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1. Tapping the brakes: The American economy is soaring, but yellow lights are flashing in t...

Posted: Oct 29, 2018 10:37 AM
Updated: Oct 29, 2018 10:37 AM

1. Tapping the brakes: The American economy is soaring, but yellow lights are flashing in two critical industries that boomed during the era of easy money.

Auto and home sales have sputtered in recent months despite high consumer confidence and low unemployment.

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The slowdowns have been driven at least in part by the Federal Reserve's efforts to wean the economy off near-zero rates. Higher borrowing costs are squeezing the auto and real estate industries that benefited from a decade of cheap money.

"It's very clear that higher interest rates are having an effect on the economy," said Nicholas Colas, co-founder of DataTrek Research. "The two most expensive purchases a consumer makes are a house and a car. Both are credit sensitive."

Now that the economy has recovered from the Great Recession, the Fed is trying to take the training wheels off. That delicate task is even trickier now because of how low rates got -- and how long they stayed there.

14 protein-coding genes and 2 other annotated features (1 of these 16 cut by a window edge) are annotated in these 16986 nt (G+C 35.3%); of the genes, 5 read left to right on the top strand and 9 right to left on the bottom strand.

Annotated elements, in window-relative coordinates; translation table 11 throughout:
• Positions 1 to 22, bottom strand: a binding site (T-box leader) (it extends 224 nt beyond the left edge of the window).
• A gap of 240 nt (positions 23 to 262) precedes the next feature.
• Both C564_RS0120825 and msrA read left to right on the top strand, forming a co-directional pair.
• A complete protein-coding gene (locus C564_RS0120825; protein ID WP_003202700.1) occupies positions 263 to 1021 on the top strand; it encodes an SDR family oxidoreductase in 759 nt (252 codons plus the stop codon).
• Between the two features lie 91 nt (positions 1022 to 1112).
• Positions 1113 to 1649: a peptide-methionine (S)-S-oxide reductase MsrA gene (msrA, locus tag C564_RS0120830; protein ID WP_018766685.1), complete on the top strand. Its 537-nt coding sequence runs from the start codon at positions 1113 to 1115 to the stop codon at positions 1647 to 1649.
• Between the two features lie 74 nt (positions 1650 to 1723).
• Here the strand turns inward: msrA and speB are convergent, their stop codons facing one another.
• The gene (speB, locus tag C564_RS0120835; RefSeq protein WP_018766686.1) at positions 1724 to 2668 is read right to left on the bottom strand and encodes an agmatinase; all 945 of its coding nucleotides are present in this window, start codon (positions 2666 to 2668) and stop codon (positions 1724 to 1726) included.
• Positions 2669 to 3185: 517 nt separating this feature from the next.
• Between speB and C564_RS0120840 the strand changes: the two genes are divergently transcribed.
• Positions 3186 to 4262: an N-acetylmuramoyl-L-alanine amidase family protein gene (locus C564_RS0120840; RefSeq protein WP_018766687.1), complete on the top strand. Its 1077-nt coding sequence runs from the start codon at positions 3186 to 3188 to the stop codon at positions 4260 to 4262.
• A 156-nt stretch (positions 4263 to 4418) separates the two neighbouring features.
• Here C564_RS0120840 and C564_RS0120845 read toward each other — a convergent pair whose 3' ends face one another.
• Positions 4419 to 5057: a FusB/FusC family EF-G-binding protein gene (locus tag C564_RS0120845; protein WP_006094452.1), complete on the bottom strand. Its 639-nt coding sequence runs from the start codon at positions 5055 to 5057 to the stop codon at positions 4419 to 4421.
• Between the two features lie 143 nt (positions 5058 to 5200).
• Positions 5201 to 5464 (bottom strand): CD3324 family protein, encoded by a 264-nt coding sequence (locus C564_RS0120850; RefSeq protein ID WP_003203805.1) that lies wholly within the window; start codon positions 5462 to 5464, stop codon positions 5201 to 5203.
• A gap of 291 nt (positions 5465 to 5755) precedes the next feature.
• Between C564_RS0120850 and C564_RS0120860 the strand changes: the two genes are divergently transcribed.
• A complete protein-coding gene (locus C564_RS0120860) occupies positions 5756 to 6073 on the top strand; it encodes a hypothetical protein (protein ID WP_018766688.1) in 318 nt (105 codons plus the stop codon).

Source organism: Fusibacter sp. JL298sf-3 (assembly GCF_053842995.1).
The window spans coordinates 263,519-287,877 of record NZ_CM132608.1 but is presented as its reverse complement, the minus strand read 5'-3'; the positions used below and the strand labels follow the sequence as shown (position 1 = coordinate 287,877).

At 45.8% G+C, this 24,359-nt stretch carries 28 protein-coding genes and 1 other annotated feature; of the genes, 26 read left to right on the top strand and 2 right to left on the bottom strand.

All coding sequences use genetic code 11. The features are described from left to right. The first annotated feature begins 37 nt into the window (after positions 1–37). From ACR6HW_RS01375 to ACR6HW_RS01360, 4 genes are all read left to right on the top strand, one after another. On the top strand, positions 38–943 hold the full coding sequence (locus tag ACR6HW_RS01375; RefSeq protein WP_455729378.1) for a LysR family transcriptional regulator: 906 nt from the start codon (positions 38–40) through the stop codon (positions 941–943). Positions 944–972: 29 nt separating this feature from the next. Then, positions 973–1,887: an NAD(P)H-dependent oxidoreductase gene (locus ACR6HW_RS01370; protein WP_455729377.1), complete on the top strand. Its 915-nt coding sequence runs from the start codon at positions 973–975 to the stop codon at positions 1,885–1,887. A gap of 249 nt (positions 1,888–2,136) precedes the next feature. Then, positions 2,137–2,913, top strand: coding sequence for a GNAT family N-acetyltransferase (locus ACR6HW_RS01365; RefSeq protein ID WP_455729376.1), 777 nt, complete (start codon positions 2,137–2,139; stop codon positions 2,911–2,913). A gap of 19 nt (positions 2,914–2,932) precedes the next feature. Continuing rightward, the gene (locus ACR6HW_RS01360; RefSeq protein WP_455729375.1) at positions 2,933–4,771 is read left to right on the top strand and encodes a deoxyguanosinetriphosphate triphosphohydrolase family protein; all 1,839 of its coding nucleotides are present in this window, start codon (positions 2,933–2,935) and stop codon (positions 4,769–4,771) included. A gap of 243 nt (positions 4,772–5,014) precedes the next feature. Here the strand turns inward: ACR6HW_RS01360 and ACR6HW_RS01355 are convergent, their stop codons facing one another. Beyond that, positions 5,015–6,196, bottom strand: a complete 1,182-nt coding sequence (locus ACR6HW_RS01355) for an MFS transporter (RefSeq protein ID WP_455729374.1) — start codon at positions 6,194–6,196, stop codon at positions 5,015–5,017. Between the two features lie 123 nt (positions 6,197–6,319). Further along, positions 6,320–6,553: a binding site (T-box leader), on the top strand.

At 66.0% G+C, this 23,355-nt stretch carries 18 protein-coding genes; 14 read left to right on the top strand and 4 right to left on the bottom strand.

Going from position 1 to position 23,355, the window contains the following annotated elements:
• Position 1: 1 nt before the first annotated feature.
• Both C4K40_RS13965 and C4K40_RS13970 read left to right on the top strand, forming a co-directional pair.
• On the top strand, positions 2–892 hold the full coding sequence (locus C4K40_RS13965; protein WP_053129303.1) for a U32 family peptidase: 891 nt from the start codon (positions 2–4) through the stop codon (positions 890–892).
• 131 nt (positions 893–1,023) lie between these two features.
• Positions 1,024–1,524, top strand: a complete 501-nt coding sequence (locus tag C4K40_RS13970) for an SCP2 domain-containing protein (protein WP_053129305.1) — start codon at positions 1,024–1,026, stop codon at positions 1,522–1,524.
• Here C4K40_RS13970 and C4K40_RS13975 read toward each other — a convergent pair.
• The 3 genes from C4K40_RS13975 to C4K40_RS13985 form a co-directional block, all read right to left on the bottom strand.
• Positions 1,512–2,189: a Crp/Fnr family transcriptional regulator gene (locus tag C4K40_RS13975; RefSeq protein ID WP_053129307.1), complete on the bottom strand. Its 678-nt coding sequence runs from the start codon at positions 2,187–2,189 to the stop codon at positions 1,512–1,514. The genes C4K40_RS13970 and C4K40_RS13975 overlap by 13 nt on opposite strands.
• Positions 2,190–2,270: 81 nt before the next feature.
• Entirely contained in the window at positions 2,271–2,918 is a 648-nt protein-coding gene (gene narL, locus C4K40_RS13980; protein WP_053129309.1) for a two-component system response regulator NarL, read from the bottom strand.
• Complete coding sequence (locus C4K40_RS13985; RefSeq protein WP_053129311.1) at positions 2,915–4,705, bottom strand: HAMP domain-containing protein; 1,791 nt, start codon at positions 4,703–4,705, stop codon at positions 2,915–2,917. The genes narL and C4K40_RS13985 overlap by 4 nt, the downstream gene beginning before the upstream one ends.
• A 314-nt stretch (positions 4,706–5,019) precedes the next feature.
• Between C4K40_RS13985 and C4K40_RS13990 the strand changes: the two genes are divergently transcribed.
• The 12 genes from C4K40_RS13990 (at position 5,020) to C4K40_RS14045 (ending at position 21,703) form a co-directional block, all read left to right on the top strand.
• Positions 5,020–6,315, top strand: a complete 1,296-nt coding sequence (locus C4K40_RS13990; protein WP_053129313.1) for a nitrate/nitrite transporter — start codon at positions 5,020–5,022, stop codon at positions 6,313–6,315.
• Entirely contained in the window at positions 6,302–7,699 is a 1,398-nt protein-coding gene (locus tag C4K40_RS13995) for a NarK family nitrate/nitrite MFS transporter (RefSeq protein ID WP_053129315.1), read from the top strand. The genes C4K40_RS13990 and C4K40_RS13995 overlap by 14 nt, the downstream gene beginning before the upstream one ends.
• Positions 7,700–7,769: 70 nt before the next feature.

The auto and real estate industries are at the frontlines of this shift in borrowing costs. Mortgage rates recently topped 5% for the first time since 2011. Even though mortgage rates are still low historically, homebuyers are taking notice.

New home sales tumbled 5.5% in September to the lowest level in nearly two years, the Commerce Department said last week. Sales plunged nearly 41% in the Northeast and dropped 12% in the West, though they rose modestly in the Midwest. New home sales are now 22% below their recent peak in November 2017, according to Barclays.

And it's tough to blame the slump on tight supply, which rose to the most since 2011.

"With rising mortgage rates and high prices, conversations about the possible benefits of renting over buying have begun to pop up," Lawrence Yun, the chief economist of the National Association of Realtors, said in a report last week.

The S&P Case-Shiller Home Price Index, due out on Tuesday, is expected to show price gains decelerated in August.

Wall Street has punished housing stocks. The SPDR S&P Homebuilders ETF (XHB) has plunged nearly 30% since late January. Toll Brothers (TOL), a luxury homebuilder, has tumbled 31%, KB Home's (KBH) stock has been nearly halved.

Prominent auto stocks are also in a bear market. Ford (F) has lost a third of its value since January, while General Motors (GM) is down 28% from its peak last October.

Higher borrowing costs have added to the headaches in the auto world, which is also grappling with rising costs caused by tariffs.

GM suffered a 16% plunge in sales in September, while Ford's sales dropped 11%. Toyota and Honda also experienced declines. October sales figures are set to be released on Thursday. GM is scheduled to report earnings on Wednesday.

The auto and housing slumps underscore the growth fears at the heart of the recent market mayhem. Is the Fed moving too fast? Are the best days of the recovery over?